What is “Grit”?

Why is it important?

More importantly, how can you determine if a candidate for employment has it?

Grit is, in my opinion, the single greatest determinant of whether or not an individual will be a successful hire. It does not matter what industry or role the candidate is being considered for. This is not to say it’s the only factor to be considered. Certainly, there may be requisite skill sets and other requirements for a candidate to have a reasonable shot at success. But the absence of some level of Grit should be a non-starter when looking for additions to any team. Before we get into why and how to identify whether a candidate has it, it makes sense to get our arms around how it is defined.

Angela Duckworth is widely considered one of, if not the world’s foremost authorities on this topic. She is the Rosa Lee and Egbert Chang Professor at the University of Pennsylvania and faculty co-director of the Penn-Wharton Behavior Change for Good Initiative. She is also the co-founder of Character Lab, a nonprofit whose mission is to advance scientific insights that help children thrive, and the author of the New York Times best-selling book, “GRIT: The POWER of PASSION and PERSEVERANCE.”

In her legendary book, Duckworth defines Grit as “sticking with things over the very long term until you master them.” She contends that Grit, as opposed to Talent or Intelligence, is the single greatest determining factor in exceptional performance over the long run, and I wholeheartedly agree.

Talent is much easier to assess and measure. Data points related to talent can be very informative regarding a candidate’s readiness to perform a specific role at a given point in time. However, more than talent alone is needed to indicate whether someone will exhibit sustained high performance in a particular role. How did this person acquire the talent? What will they do with this talent? These questions are just as important as if they have said talent. Was it something they were born with? Or did they acquire a high level of talent through hard work, determination, perseverance, and, most importantly, a willingness to delay gratification? Also, are they complacent in their talent? Or are they motivated to utilize it to accomplish extraordinary things?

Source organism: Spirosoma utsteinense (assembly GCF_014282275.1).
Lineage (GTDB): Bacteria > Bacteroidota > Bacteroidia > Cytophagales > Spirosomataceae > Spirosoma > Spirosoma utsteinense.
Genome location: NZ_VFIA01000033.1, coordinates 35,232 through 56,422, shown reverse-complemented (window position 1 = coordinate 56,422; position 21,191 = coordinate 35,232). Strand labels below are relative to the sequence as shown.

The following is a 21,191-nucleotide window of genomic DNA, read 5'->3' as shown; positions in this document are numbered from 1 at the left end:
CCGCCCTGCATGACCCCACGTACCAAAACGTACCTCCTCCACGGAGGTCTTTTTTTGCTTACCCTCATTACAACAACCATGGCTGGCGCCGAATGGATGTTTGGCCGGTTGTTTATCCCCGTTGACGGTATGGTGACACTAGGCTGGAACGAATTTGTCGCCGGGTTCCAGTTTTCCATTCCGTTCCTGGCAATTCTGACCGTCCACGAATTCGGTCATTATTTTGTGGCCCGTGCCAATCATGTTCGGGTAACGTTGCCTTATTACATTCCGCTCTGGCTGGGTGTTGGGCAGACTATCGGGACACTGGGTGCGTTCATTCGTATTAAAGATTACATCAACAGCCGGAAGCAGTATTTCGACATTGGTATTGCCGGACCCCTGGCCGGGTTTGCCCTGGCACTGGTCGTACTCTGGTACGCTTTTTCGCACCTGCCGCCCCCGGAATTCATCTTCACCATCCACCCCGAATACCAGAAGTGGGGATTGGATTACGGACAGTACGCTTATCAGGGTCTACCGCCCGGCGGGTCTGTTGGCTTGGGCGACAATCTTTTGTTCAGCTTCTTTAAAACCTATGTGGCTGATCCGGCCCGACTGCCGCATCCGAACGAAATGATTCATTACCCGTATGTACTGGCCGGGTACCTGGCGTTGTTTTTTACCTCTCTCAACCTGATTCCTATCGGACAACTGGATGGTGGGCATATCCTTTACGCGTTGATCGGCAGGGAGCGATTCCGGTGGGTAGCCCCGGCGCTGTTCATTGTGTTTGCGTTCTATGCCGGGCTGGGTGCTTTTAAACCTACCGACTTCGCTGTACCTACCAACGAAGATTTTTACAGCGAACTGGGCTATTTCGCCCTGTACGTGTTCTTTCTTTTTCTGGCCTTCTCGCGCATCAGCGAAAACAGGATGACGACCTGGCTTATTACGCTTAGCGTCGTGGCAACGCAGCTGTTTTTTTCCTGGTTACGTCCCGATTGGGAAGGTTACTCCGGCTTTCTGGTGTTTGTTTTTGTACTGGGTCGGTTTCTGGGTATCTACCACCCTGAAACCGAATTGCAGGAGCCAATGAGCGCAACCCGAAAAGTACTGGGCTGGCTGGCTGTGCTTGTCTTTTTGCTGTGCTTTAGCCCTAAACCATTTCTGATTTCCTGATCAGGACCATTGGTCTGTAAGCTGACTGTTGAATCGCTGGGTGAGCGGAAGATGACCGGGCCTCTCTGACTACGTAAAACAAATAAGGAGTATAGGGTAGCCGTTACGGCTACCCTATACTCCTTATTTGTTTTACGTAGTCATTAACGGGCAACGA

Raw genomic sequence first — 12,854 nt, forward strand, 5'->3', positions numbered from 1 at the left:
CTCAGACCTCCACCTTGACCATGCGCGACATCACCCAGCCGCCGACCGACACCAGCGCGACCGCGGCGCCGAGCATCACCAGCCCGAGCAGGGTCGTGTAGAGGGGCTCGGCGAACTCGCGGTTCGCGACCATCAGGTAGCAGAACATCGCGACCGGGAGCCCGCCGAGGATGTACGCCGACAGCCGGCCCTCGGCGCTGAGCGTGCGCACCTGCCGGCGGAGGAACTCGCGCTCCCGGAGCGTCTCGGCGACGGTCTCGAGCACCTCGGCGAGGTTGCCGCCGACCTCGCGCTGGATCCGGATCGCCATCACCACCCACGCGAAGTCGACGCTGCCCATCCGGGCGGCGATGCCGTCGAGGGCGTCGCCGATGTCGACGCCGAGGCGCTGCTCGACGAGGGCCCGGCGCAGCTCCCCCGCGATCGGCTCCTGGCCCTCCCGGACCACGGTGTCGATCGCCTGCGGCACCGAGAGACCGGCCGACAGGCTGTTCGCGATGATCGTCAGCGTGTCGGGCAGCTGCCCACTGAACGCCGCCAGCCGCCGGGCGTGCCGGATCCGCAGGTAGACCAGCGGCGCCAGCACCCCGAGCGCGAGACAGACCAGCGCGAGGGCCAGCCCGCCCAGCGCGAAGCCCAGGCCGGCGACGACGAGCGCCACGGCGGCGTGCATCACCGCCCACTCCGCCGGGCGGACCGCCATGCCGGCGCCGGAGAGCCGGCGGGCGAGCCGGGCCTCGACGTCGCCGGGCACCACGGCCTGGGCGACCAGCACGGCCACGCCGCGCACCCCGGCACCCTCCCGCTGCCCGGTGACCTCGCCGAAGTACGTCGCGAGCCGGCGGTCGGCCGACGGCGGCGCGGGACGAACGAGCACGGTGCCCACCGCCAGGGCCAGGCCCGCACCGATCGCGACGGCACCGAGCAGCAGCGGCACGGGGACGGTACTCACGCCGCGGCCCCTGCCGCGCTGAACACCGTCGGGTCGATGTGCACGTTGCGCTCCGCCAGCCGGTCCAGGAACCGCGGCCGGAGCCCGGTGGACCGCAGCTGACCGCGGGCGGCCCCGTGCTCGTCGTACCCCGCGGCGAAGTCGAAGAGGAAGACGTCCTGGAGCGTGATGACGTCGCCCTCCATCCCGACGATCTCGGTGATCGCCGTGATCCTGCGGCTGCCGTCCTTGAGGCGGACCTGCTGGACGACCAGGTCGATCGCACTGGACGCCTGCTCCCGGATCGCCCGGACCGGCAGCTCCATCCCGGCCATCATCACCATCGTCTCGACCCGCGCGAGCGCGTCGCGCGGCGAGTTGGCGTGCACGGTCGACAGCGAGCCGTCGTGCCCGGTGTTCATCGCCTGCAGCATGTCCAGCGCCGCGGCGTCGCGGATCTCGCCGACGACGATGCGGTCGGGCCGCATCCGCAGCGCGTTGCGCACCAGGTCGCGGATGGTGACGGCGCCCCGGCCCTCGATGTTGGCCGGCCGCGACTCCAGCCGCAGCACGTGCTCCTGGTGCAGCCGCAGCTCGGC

Intelligence is yet another data point that is more easily assessed than Grit. It’s relatively easy to determine one’s level of intelligence, thanks to several fairly accurate assessments that have been developed over time. But is intelligence alone a great indicator of long-term, outstanding performance? The latest research indicates not. A large portion of the workforce is extremely intelligent but will only accomplish a little. Conversely, there are countless examples of individuals with a less-than-stellar Intelligence Quotient who always rise to the top of whatever field they are involved in. Seemingly, these individuals are willing to compensate for their lack of relative intelligence with an undying work ethic and dogged determination.

Now that we have a clear understanding of what Grit is and why it is so important, the only question that remains is, “How can we identify it in candidates for employment?” This is the $64,000 question. It is often perceived that this is not easily accomplished. However, suppose we know the types of behaviors that are illustrative of Grit. In that case, we should be able to craft some interview questions to identify whether an individual possesses this highly valuable characteristic. 

Here are some questions that may elicit revealing a response:

  1. What is the single most challenging situation you have faced, either personally or professionally? How did it shape you as a person and professional?
  2. Tell me about a project you worked on that took longer than expected or was much more difficult than anticipated.